Outsole 28 preferably includes a plurality of gripping elements such as spikes 50 and projections 52. The gripping elements provide superior traction for the sprinter as they propel themselves forward from the launch position. Spikes 50 may be fixed and permanently secured to outsole 28 as illustrated in this embodiment, or they may be removably secured to outsole 28, such as by threads. In the illustrated embodiment, there are seven spikes 50 positioned in forefoot portion 16. Three spikes 50 are positioned along lateral side 12 of forefoot portion 16, three more along medial side 14, and one positioned centrally at a rear edge of forefoot portion 16 so as to be positioned at the rear edge of the ball of the foot of the user, with this spike being positioned between one spike on lateral side 14 and one spike on medial side 12. It is to be appreciated that more or less than seven spikes may be positioned in forefoot portion 16 of outsole 28.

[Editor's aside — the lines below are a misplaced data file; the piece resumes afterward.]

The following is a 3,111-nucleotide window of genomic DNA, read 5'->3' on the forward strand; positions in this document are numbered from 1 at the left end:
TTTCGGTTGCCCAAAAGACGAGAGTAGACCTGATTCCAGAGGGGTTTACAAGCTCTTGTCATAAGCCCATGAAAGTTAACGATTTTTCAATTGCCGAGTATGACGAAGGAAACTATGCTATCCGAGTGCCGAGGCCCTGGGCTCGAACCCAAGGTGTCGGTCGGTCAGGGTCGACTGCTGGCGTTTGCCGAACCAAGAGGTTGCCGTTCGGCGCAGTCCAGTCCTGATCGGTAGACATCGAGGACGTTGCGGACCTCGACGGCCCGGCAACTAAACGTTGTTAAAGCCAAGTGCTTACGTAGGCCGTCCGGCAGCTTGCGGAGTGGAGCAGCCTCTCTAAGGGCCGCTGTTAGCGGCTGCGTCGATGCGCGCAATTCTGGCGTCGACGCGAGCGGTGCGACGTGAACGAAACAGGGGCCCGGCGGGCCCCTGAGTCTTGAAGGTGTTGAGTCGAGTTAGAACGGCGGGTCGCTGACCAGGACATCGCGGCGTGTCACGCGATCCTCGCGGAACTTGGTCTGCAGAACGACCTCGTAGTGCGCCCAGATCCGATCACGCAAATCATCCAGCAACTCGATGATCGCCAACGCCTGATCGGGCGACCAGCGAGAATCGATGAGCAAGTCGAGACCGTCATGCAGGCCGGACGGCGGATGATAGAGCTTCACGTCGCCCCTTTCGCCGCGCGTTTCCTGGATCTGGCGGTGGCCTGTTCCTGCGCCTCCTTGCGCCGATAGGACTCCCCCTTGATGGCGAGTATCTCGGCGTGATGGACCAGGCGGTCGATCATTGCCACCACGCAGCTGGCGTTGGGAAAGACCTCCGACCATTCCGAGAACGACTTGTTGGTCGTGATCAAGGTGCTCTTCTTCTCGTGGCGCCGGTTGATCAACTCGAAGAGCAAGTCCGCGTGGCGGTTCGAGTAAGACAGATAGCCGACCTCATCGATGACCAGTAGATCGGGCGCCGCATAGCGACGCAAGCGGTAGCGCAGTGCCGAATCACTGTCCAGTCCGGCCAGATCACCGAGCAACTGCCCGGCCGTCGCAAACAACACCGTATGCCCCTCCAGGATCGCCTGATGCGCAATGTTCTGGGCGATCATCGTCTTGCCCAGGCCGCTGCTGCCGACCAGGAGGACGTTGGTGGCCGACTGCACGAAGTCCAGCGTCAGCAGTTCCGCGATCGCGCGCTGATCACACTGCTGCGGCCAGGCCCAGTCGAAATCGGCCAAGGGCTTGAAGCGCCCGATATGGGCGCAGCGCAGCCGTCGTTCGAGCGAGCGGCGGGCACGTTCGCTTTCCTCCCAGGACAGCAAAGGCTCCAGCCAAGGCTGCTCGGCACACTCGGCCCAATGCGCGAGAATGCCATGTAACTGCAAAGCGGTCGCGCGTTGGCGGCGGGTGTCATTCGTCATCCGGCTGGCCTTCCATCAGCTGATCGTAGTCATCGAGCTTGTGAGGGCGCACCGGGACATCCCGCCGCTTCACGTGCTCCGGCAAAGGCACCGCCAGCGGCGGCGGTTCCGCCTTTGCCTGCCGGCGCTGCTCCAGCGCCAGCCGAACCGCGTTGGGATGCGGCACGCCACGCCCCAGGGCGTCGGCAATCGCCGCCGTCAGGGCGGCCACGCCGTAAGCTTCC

It is to be appreciated that the specific shape, size and location of projections 52 may vary. In the illustrated embodiment, a plurality of projections 52 takes the shape of pyramids. More specifically, the projections 52 positioned within a central area 54 of forefoot portion 16 of outsole 28 are triangular pyramids, with an apex of their triangular base having an acute angle and pointing generally toward the front of footwear 10. Similarly, a plurality of projections 52 are positioned on heel plate 30. As illustrated here, projections 52 are also triangular pyramids, with an apex of their triangular base having an acute angle pointing generally toward the front of footwear 10. Further, a plurality of projections 56 are positioned beneath each of support columns 36, 38, with projections 56 having a generally conical shape in the illustrated embodiment. Spikes 50 and projections 52, 56 serve to provide the user with superior traction on the running surface.